Inexperience pronounced for new Congress
WASHINGTON — Unproductive and unpopular are two words most often used to describe the previous Congress, but a new description can be used for the new session: inexperienced.
A confluence of factors — from a trio of wave elections, redistricting, divisive primaries to even death — kick off a 113th Congress populated by junior lawmakers in both chambers that challenges the conventional wisdom that Washington politics is dominated by entrenched incumbents.
Nearly two in five lawmakers in the House, 39 percent, have served for less than three years, according to data compiled by the non-partisan Cook Political Report. It's the least experienced House since at least 1995, when an election wave swept the Republicans into power.
The experience gap is more acutely felt within the GOP, which controls the House, where 46 percent of the 233 Republicans have served for less than three years. Among the 200 House Democrats, 61 lawmakers, or 31 percent, have three or fewer years on their résumé. There are two vacancies.
That means junior lawmakers now hold positions it once took years to reach. For example, two freshman Republicans, Reps. David Joyce of Ohio and David Valadao of California, were given seats on the Appropriations Committee, which determines federal spending. Another freshman, Rep. Richard Hudson, R-N.C., already chairs a Homeland Security subcommittee.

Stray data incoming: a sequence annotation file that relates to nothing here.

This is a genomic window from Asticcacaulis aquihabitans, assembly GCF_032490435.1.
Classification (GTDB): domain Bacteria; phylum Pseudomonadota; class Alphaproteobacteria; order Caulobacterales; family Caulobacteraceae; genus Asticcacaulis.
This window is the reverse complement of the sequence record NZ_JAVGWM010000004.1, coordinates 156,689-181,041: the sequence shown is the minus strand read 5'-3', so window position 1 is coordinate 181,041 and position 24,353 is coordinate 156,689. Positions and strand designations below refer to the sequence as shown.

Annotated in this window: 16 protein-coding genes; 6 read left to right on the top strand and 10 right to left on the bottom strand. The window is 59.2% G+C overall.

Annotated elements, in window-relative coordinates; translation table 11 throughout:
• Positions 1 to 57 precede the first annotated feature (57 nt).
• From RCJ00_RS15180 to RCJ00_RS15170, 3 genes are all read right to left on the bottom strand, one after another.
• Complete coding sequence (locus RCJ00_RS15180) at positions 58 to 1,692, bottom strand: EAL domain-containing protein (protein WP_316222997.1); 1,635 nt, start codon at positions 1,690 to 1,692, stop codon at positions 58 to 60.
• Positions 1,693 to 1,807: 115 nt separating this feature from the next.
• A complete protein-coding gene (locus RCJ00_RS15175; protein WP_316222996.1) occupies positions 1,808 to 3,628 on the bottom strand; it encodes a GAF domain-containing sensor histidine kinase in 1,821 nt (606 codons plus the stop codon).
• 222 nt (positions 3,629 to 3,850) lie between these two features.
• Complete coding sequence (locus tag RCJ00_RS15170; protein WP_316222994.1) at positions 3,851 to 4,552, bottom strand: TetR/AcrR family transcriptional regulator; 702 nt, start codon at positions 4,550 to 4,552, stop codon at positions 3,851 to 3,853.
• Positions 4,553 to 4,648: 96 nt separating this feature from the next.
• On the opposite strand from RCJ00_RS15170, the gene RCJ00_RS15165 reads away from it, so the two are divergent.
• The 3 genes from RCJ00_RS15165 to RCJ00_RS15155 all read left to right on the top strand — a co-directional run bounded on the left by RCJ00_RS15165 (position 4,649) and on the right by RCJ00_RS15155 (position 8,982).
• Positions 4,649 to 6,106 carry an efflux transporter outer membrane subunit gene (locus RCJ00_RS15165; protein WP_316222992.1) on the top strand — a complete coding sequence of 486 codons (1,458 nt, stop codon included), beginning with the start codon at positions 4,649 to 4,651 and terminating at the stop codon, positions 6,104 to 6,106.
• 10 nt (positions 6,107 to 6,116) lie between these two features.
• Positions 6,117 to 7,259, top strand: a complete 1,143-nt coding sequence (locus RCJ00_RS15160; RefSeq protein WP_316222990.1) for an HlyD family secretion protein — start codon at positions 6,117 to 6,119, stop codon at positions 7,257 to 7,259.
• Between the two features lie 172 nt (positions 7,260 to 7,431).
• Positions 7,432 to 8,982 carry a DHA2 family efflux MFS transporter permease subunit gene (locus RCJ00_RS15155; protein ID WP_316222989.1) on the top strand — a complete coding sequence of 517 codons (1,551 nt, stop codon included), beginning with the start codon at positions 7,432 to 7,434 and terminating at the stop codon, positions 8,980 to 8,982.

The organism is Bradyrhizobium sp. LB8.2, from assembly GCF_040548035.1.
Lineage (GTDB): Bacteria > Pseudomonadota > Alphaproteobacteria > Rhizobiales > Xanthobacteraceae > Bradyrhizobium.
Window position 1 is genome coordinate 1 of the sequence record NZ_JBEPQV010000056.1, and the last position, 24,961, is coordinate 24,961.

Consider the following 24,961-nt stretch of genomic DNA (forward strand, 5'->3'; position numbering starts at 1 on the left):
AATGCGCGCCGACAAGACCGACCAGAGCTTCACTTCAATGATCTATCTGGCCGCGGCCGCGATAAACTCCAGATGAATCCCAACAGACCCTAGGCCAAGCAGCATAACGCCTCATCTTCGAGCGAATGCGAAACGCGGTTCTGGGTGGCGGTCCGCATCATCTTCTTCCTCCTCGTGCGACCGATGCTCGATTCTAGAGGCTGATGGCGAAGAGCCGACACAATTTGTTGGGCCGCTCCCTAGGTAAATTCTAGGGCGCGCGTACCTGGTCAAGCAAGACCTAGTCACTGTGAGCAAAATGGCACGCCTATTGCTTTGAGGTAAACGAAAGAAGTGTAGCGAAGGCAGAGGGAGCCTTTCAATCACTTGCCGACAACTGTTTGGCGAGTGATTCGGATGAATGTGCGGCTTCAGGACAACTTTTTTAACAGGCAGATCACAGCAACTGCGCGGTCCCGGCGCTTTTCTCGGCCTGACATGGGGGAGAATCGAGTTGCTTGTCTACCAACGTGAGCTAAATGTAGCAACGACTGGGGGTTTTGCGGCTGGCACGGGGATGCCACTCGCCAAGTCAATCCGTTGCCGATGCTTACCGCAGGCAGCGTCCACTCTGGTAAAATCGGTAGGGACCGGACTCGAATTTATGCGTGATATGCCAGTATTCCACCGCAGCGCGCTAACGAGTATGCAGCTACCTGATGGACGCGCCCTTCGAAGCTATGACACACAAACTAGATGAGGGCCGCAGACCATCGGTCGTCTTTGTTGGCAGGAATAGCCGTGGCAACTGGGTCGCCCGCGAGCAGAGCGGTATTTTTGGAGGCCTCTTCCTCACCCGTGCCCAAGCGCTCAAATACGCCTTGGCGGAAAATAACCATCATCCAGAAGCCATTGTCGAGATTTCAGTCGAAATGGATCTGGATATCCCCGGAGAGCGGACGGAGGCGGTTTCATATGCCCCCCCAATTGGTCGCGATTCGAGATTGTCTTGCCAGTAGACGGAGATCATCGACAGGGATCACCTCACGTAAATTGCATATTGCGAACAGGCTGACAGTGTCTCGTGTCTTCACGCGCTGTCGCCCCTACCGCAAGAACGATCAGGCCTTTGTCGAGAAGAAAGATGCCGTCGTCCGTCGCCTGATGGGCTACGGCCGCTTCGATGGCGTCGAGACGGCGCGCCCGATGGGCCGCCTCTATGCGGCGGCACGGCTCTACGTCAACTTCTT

They were sworn in just two weeks ago.
The dominance of inexperienced lawmakers has proven a challenge for House GOP leaders, led by House Speaker John Boehner, R-Ohio, who must not only build support for their legislative agenda, but also teach lawmakers the legislative process itself.
The 2010 Tea Party wave washed in a group of lawmakers who had never held office before and ran as anti-establishment candidates. While that factor was diminished in 2012, the freshman class still features novice legislators, such as Rep. Ted Yoho, R-Fla., a large-animal veterinarian, and Rep. Kerry Bentivolio, R-Mich., a reindeer farmer.
Yoho, who campaigned on a promise to shake up Washington, voted against Boehner for speaker on the first day of the session. His top aide is 24 years old.
The Senate has seen a 43 percent turnover rate since 2008. Since then, 23 senators have retired, six resigned, eight lost general elections, three lost primary elections and three died.
“It's not just ‘brain drain.' It's a loss of institutional knowledge and experience and how the Senate works and how to get things done,” said Jennifer Duffy, a Cook election analyst. “You've also lost a real crop of dealmakers.”
The Senate's institutional knowledge took a trio of hits recently with the death of Sen. Daniel Inouye, D-Hawaii, the nomination of Sen. John Kerry, D-Mass., to secretary of State, and the recent retirement announcement of Sen. Jay Rockefeller, D-W.Va. Combined, the three senators boast 106 years of service in the chamber.
In recent years, the Senate has also lost some of its “lions,” with the deaths of Sens. Ted Kennedy of Massachusetts and Robert Byrd of West Virginia, veteran lawmakers who played critical roles in shaping how the chamber operates today.
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